Fast Charging and the Demotion of Wires
There’s a fascinating dichotomy when it comes to charging the iPhone X. On one hand, it supports fast charging via USB-C Power Delivery (or USB-C PD), which considerably speeds up charging times compared to Apple’s default 5W adapter; on the other, the iPhone X embodies a vision of leaving cables behind thanks to the adoption of wireless charging through the Qi standard. The two aren’t mutually exclusive; rather, they show how charging an iPhone is becoming a less restrictive task that can fit in multiple scenarios on a typical day.
While I was working on this story, I was able to test a variety of options for fast and wireless charging, and I was equally impressed with both for different reasons. I’ve put together detailed charts to show the differences between standard charging, USB-C PD, and wireless charging, but before I get into it, there are a few points I want to highlight.
I lauded support for fast charging when it was first added to the 12.9-inch iPad Pro; the iPhone X further confirms my belief that, ideally, Apple should include the 29W USB-C charger with every iPhone and iPad in the near future. Apple may be thinking that only a minority of iPhone users would “need” fast charging, and that there’s money to be made by upselling faster charging for those who want it with a standalone adapter. By the same argument though, we didn’t “need” a Retina display with the iPhone 4, we didn’t need wide color support with last year’s iPhone 7, and we didn’t need ProMotion with this year’s iPads.
Beyond industrial design and the software experience, iOS devices are characterized by the delight brought by new technologies we didn’t think we needed. Fast charging is one of them. A technology that, in the same amount of time, doubles the charge received by an iPhone is objectively superior, better for the customer, and nicer to have – especially for people who are buying a high-end iPhone X and expect the best and nicest Apple product experience. The decision to include a 5W charger with the iPhone X is user-hostile and cheap, just like 16 GB of base storage was in the past. The 29W fast-charging adapter should become the new default for the iPad Pro and iPhone X; at the very least, the iPhone X should include a 12W USB power adapter in the box.
But back to my tests. Over the past month, I bought all of Apple’s USB-C adapters – 29W, 61W (included with the 13-inch MacBook Pro), and 87W (included with the 15-inch MacBook Pro). I also tested Belkin’s latest USB-C car charger and Mophie’s USB-C battery pack, both available from the Apple online store. Because all of these adapters adopt the Power Delivery spec, results are consistent across the board. In terms of power adapters, unless you already own the 61W and 87W bricks, you won’t need them to fast-charge your iPhone X; the smaller and cheaper 29W one performs just as well.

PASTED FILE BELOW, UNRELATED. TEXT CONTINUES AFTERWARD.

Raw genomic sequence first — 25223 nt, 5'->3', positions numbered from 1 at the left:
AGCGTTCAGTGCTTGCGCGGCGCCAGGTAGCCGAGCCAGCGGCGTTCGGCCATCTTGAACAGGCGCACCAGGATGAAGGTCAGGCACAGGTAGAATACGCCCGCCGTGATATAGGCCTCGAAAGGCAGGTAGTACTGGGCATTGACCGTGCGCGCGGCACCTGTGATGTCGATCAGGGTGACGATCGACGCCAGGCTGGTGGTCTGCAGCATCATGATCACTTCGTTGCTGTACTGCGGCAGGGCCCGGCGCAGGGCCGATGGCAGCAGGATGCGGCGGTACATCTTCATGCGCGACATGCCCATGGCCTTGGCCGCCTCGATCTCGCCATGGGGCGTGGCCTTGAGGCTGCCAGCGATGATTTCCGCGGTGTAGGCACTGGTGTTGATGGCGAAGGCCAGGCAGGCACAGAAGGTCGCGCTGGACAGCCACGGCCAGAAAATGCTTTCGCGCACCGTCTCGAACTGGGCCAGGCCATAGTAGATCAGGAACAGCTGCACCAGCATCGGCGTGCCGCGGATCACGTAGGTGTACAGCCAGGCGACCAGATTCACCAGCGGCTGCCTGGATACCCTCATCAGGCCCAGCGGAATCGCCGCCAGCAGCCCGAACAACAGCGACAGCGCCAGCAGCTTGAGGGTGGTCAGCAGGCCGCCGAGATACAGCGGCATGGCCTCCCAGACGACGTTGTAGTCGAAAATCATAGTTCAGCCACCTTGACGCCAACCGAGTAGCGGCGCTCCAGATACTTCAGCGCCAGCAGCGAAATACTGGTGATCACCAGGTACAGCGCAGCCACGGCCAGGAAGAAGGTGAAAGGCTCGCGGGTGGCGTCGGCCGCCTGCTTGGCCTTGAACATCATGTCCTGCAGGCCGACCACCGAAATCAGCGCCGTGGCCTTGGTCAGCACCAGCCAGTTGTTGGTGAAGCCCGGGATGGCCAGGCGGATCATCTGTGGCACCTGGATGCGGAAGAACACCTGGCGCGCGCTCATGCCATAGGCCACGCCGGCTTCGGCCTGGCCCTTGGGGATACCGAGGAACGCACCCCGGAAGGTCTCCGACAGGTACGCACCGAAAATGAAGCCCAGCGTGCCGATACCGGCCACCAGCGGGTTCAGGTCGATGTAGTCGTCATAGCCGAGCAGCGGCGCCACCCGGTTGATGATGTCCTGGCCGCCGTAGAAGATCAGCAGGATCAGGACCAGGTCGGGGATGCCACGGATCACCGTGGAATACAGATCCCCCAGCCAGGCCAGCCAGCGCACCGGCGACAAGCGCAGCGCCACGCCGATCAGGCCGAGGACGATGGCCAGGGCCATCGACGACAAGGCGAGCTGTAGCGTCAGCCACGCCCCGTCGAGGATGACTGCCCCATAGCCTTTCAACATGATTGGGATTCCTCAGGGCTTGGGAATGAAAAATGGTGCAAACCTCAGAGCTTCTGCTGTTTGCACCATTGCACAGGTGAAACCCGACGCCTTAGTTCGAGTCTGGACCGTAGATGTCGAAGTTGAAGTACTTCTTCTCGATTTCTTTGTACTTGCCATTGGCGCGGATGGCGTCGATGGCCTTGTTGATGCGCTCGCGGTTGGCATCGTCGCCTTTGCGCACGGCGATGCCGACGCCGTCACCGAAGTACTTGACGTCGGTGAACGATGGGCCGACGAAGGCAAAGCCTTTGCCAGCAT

I was positively impressed by the build quality of Mophie’s powerstation USB-C XXL. It’s covered by a smooth, fabric-like texture that doesn’t make it nearly as intimidating as any large Anker battery pack.
Speaking of Anker: I own a 26800 PowerCore+ with USB-C PD, and have used it for months to recharge my iPad Pro and Nintendo Switch on the go. However, its USB-C connector now frequently disconnects from Apple’s USB-C-to-Lightning cables and stops charging my iPhone and iPad. I’m not sure if this issue is my fault, or if I got a flaky unit that stopped working after a few months, but I haven’t been able to test the PowerCore+ for USB-C fast charging. Conversely, if you would like to have fast charging while driving, I can’t recommend Belkin’s latest adapter enough. At $30, it doesn’t come cheap, but it’s well worth the investment if you commute a lot or use navigation apps intensively.
Here’s what you need to know about fast-charging an iPhone X: it only takes 60 minutes to reach 80% – the threshold after which, in theory, the iPhone’s lithium-ion battery switches to slower trickle charging. In just an hour, fast charging gives your iPhone X 80% of battery life; the default 5W charger barely reaches 40% in the same amount of time.
These numbers are consistent with all the USB-C PD hardware I tested. Ironically, when I was running multiple tests every day, my main problem became needing to deplete the iPhone X’s battery over and over again until I reached 1%. I set brightness to the maximum level, played loud music through the speakers, ran benchmarks in Safari and games like The Witness and Pokémon GO. I always struggled to drain the iPhone X’s battery in less than 90 minutes – a remarkable outcome for an unrealistic test aimed at drawing as much power as possible.
Now that I’m back to a normal iPhone charging routine, the iPhone X’s battery lasts indeed longer than the 7 Plus’ on an average day. I wake up between 9:30 and 10 AM, and the 7 Plus used to show me the “20% of battery left” dialog around 10 PM; the iPhone X tends to bring up the same message around 11 PM. Thanks to fast charging, if I want to keep watching YouTube or play a game until later in the night, I only have to keep it plugged in for 30 minutes to be well over 50% again.